Following rumors surfacing at the beginning of last month, Google has announced today that it will acquire music streaming service Songza for an undisclosed sum.

Songza, founded in 2007, is one of the smaller players in the highly competitive music streaming industry, with about 5.5 million active users, a part of whom are paying $0.99 per week for the premium ad-free service. The tiny user base – compared to giants like Pandora and Spotify – explains the relatively small price that Google is reported to have paid for the startup, $15 million. However, TechCrunch reports that Songza was in discussions with other suitors besides Google, which may have inflated its price to some extent. The Songza team will join Google’s New York team, and the service will continue to function unchanged for the near future.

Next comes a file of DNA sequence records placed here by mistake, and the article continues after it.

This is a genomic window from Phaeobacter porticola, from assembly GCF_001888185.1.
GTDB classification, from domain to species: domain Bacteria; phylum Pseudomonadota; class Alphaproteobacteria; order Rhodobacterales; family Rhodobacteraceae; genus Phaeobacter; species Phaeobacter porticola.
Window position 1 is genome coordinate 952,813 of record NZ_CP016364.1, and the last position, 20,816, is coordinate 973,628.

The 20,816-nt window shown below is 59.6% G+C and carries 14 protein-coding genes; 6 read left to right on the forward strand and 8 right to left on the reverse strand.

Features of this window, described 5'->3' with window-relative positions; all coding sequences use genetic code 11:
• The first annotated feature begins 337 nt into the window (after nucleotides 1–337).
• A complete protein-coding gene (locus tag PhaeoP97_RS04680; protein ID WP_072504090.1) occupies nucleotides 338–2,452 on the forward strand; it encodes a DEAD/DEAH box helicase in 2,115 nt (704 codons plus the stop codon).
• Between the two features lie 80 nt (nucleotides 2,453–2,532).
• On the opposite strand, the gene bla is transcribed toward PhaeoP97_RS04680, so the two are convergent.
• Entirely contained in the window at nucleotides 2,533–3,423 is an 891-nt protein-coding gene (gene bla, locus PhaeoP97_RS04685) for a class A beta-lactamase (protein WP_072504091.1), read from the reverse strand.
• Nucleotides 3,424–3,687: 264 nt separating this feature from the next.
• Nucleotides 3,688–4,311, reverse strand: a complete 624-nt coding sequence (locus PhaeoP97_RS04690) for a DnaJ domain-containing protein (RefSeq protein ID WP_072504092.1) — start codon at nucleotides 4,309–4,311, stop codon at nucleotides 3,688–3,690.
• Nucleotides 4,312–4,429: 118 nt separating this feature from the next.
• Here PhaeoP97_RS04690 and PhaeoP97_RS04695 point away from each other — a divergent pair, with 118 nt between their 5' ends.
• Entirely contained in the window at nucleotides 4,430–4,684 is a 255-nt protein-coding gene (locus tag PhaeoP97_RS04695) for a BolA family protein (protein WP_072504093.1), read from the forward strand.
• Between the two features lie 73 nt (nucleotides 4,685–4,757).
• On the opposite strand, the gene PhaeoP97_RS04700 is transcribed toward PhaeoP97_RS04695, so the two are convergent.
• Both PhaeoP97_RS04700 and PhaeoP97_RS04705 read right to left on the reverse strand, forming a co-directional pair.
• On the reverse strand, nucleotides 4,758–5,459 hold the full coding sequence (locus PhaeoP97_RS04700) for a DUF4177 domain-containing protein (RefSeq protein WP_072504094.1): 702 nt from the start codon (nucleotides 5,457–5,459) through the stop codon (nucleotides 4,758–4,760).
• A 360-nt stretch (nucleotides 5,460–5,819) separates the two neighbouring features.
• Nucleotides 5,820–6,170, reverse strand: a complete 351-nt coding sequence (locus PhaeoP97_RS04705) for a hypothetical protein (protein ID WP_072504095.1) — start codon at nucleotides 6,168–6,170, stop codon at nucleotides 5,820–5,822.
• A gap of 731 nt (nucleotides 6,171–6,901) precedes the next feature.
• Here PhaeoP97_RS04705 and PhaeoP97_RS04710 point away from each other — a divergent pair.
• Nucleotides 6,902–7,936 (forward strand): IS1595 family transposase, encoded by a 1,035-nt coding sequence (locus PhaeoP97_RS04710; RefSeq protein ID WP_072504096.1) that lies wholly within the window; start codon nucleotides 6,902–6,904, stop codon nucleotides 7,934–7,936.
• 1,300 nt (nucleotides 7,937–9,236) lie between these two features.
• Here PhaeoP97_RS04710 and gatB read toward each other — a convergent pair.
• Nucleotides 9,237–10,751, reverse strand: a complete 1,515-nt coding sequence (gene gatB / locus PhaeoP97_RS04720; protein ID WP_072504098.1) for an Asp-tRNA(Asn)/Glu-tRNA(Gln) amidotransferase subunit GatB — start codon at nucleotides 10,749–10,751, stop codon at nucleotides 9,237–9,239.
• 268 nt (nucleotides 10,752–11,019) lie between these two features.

What’s Google’s interest in Songza? Google already has a strong music product in Play Music and plans to offer a YouTube music streaming service by the end of the year. However, Songza could help improve Google’s streaming radio features, and especially the curation element, which is one of Songza’s strongest points.

Songza employs expert curators that assemble playlists based on a variety of criteria, and Google could use that expertise to improve the quality of curation on Play Music and YouTube. Songza’s data trove, consisting of information on user preferences based on location, time of day, and other aspects, is likely another asset that piqued Google’s interest.